But then I have to scroll sideways. What I want is a Firefox extension that pretends I'm on a 1024x768 display, layouts the page accordingly, then scales everything to 1280x1024 (refresh rate, remember? =) or 1600x1280 or whatever and renders the fonts at the final size.

Reply Score: 2

google_ninja Member since:
2006-02-05

i run at 1440x900 on a 17" widescreen monitor which is a higher resolution for a smaller monitor, and I have no problems whatsoever with font size on XP, Vista, or Linux with the default settings. As the original poster said, something is very wrong with your settings.

Reply Score: 2

RE[6]: Resolution independence
by nutshell42 on Sat 9th Aug 2008 23:33 UTC in reply to "RE[5]: Resolution independence"
nutshell42 Member since:
2006-01-12

As the original poster said, something is very wrong with your settings.


And something is very wrong with your eyes, because you can't read what I wrote. Thus proving that your fonts are set too small and you've gone blind.

Once again, in caps, so that those who don't adjust their settings can read it too:
I CAN READ TEXT THAT SMALL.

I JUST DON'T WANT TO.

BUT CRAPPY WEB DESIGNERS KEEP ME FROM ADJUSTING THE FONTS WITHOUT BREAKING PAGES AND CRAPPY APPS KEEP ME FROM ADJUSTING THE DPI.

Apart from that 17" at 1440x900 probably means you're using a notebook and are a lot closer to the screen and text's effectively larger for you than it is for me.


Also, apparently none of you bothered to read the blog entry (probably because your fonts are too tiny):
Got one of them big laptops where you feel tempted to use a looking glass because the pixels are so tiny? Ever feel cheated when you adjust the font size but the rest of the UI looks like crap in comparison? Or maybe ever felt dirty when hard coding pixel values in your application?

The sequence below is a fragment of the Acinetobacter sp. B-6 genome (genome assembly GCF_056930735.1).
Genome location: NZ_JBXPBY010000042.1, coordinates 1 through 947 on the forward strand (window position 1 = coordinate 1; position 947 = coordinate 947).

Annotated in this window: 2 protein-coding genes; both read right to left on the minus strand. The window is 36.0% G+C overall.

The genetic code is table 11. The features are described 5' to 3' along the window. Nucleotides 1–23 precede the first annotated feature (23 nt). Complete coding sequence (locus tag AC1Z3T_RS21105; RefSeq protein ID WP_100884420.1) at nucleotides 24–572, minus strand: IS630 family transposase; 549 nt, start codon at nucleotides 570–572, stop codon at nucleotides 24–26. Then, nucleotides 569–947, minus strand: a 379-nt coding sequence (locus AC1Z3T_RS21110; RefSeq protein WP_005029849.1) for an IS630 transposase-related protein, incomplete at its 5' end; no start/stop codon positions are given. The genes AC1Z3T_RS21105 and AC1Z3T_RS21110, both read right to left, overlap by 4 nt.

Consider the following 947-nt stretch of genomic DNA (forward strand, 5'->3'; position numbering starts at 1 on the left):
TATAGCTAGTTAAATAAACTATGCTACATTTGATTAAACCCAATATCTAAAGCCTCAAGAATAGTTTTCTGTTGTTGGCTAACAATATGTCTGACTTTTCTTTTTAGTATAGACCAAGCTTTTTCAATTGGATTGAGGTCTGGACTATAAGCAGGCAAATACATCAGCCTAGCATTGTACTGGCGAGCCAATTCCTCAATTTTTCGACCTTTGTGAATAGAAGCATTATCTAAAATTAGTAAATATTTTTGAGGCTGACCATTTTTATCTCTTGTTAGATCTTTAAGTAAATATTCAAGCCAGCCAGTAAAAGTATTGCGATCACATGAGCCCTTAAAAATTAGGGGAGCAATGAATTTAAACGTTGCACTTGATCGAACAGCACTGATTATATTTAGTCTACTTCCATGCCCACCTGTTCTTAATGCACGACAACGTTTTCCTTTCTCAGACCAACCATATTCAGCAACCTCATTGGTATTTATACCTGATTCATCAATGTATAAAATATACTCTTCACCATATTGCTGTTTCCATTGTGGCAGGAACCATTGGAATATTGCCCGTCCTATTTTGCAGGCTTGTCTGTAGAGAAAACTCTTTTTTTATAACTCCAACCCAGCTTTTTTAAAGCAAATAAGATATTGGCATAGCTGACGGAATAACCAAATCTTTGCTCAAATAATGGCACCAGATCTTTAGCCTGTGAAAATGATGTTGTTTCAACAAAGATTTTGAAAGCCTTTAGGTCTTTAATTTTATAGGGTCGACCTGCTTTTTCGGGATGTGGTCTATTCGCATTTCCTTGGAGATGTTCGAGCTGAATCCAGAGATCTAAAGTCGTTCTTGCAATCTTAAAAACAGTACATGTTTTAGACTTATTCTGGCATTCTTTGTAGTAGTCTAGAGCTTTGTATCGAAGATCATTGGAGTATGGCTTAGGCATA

It's not like I'm the only one who's noticed the problem. If gtk implements a way to get around the two broken clutches mentioned above, more power to them.


Soap Box:
Honestly this whole "what's wrong with you?" attitude permeates many open source projects (e.g. Debian, at least some time ago) and there's hardly anything more frustrating, condescending and infuriating. In fact it's one major reason I'm back to mostly Windows instead of mostly Linux (and I've used Linux since 94 -SuSE 11/94 IIRC- and as my main OS from 98 until 2005)

Reply Score: 2

alexandru_lz Member since:
2007-02-11

I totally agree with leos, something is quite wrong with your monitor/system.

Unless you have sight problems (which would explain why you need low-resolution on a big display -- using a screen magnifier like xmag sucks terribly), things shouldn't go that wrong on your monitor. I had a 21" CRT myself (switched to a 22" LCD due to space and power consumption issues -- that beast took half of my desk and sucked more power than my computer itself). I used it in the largest resolution available (2048x1536) and didn't have any problem reading text. In fact, I don't have any problem now either -- but I'm in a lower resolution (1680x1050).

If you're under GTK, there's a known issues related to font sizes; or there used to be a while ago, just google for it. If fonts seem to small in general, try to see if, for some funky reason, your system isn't set up to use very small sizes.

Reply Score: 1

RE[4]: Resolution independence
by nutshell42 on Fri 8th Aug 2008 21:32 UTC in reply to "RE[3]: Resolution independence"
nutshell42 Member since:
2006-01-12

Unless you have sight problems


I don't and I wanna keep it that way but I read on-screen quite a lot and large fonts are a way to do that. If I let web pages render the way their retar.. errr designers want them to then most just waste 80% of the screen size on a white space at the right or ads/5000 sidebars anyway.

Reply Score: 3

John.Gustafsson Member since:
2005-08-08